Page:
43% of restaurant, bakery workers medically unfit

Updated 20 September 2015

43% of restaurant, bakery workers medically unfit

DAMMAM: Close to half of the workers employed in restaurants, bakeries and salons were found to be suffering from some illness or the other last year.
According to information provided by the Municipal and Rural Affairs Ministry, appropriate action was taken against 43.7 percent of the workforce and the establishments they were working for as they were medically unfit, local media reported Saturday.
The ministry registered eight types of violations by shops handling food and fines slapped on them ranged between SR200 and SR10,000 in 2014.
There were 9,647 health violations, which shows the level of risk to consumers. Jazan got the highest violation tickets at 15.1 percent, followed by Riyadh at 12.4 percent and Qassim at 9.7 percent.
Violations included serving day-old food items, hurriedly or half-cooked food kept in the fridge, dirty utensils, use of meat choppers to cut vegetables, not wearing proper uniform, not hiding hair while preparing food, long nails and sick workers.
A ministry source was quoted as saying that the government's intention is not to issue violation tickets, but to deter establishments and workers from indulging in wrongful practices.
The source said the fines may be accompanied with a temporary or permanent closure of the shop, and cancelation of licenses.
He said restaurants should not employ workers until they get a health fitness certificate. “However, regular medical tests of employees are necessary because an illness can strike anytime. Barbers are also regularly tested as they deal with blunt instruments and could be infected through blood.”
Mohammad Al-Tieri, the head of Haj, Housing and Services Committee, was quoted as saying that the committee is currently studying the list of the Food Law, especially issues related to inspection and monitoring of commercial establishments, and ensure quality and health safety.

First group of Sri Lankan Muslims begin Hajj journey

Updated 17 July 2019

First group of Sri Lankan Muslims begin Hajj journey

  • 4,000 to partake in this year’s pilgrimage after Saudi Arabia increased quota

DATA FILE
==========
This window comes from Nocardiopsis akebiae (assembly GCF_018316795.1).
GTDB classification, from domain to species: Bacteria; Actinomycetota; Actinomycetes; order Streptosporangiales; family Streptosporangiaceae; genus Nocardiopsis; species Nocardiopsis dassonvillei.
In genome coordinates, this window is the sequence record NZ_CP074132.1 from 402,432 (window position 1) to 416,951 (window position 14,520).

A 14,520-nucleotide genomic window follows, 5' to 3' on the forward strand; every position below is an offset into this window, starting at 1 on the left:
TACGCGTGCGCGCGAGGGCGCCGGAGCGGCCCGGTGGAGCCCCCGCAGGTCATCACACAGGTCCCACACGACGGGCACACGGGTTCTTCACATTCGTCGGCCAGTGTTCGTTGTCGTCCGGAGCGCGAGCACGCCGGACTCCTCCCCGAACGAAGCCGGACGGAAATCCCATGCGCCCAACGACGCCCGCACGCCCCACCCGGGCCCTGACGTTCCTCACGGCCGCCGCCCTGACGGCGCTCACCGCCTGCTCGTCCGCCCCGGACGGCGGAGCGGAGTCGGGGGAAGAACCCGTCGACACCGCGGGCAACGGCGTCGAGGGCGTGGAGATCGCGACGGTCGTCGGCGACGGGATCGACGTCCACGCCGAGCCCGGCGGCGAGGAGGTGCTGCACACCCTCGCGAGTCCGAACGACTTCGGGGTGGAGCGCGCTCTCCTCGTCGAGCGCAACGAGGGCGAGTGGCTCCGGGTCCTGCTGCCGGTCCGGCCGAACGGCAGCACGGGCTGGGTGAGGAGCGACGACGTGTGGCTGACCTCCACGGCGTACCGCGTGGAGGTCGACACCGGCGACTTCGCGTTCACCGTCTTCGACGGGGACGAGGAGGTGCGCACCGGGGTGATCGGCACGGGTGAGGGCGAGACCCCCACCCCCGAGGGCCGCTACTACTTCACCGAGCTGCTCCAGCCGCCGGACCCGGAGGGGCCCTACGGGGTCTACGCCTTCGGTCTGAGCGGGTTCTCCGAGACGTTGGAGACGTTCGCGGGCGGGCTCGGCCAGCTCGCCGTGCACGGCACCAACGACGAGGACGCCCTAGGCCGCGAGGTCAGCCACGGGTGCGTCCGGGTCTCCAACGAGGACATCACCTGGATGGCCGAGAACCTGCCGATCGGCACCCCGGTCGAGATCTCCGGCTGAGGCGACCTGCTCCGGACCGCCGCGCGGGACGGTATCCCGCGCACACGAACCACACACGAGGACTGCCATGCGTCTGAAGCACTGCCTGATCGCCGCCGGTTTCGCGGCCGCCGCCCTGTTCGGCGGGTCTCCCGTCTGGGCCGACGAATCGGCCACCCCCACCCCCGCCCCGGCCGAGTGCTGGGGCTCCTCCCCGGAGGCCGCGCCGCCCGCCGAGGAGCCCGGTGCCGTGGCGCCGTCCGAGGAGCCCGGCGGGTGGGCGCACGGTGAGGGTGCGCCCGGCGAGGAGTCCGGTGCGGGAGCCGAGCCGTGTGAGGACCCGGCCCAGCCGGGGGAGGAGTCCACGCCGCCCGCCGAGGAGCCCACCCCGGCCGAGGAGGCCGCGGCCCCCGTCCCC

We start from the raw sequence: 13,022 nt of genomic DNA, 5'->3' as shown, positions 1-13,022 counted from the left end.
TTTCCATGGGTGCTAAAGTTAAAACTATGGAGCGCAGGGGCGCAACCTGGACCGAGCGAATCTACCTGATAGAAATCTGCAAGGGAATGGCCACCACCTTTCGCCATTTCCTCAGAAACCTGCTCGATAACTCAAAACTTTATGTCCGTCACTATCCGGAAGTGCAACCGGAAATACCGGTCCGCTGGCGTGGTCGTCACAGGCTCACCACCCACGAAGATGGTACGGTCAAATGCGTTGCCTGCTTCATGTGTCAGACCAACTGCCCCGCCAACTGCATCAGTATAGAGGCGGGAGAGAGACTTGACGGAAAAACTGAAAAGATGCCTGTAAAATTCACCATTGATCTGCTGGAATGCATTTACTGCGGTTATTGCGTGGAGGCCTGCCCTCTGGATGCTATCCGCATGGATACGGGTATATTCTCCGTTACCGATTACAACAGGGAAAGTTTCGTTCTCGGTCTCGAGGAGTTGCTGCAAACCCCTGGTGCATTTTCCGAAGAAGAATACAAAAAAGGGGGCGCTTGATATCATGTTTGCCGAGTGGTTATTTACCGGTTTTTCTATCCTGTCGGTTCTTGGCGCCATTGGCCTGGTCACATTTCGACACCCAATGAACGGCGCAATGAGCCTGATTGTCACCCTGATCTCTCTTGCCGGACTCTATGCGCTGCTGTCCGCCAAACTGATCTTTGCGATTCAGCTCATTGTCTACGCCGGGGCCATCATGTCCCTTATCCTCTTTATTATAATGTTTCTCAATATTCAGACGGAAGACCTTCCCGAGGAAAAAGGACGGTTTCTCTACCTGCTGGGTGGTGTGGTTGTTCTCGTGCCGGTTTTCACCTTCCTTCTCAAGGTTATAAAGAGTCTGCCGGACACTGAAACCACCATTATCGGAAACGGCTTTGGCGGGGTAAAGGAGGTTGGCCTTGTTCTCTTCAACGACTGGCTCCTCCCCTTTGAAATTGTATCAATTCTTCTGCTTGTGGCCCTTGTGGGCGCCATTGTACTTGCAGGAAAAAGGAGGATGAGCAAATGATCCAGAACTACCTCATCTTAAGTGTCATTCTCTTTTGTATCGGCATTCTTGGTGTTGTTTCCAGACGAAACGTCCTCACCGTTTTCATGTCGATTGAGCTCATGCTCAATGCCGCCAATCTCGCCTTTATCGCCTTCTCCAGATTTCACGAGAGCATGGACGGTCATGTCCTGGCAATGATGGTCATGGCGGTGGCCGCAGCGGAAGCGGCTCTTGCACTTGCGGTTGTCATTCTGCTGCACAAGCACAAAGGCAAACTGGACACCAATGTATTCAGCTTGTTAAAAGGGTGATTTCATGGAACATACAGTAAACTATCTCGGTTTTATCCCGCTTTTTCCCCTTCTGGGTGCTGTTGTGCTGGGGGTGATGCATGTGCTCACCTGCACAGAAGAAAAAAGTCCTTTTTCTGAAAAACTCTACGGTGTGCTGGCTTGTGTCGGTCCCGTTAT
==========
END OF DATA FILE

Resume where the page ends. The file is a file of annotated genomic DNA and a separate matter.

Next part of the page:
COLOMBO: Nearly 180 Sri Lankan Hajj pilgrims left for Saudi Arabia on Monday night, but not before thanking the Kingdom for the comprehensive facilities offered to them.

Mohamed Hashim Mohamed Haleem, Sri Lanka’s minister of postal services and Muslim religious affairs, said that this year’s issuing of Hajj visas was smooth due to the new e-Hajj services introduced by the Saudi government. 

“We were able to process all 4,000 Hajj visas efficiently. All of them were issued well in time,” Haleem said.

He added that officials from his ministry will be available at the airport to assist the pilgrims with their departures.

The minister said the flights of pilgrims this year will be ferried by both Saudi Arabian Airlines and Sri Lankan Airlines. Haleem, who intends to participate in this year’s Hajj, said that the last flight of Sri Lankan pilgrims will leave Colombo on Aug. 7.

Sajjath Mohammed, a journalist from Madawala News, praised the e-Hajj service, saying: “The biometric services for the visas were available to pilgrims in Kandy and Batticaloa in addition to Colombo, the capital of the island.”

Rizmi Reyal, president of the International Airline Ticketing Academy in Sri Lanka, said that this year the Hajj services from Colombo have been enhanced to give a better experience to the pilgrims. He thanked the Saudi government, the Muslim Religious Affairs Ministry in Colombo, the Saudi Embassy in Colombo and the Sri Lankan Embassy in Riyadh for playing their part in these improvements.

The Sri Lankan government will also send a medical team to attend to any urgent needs of the pilgrims before they are taken to the nearest medical facilities in the two holy cities.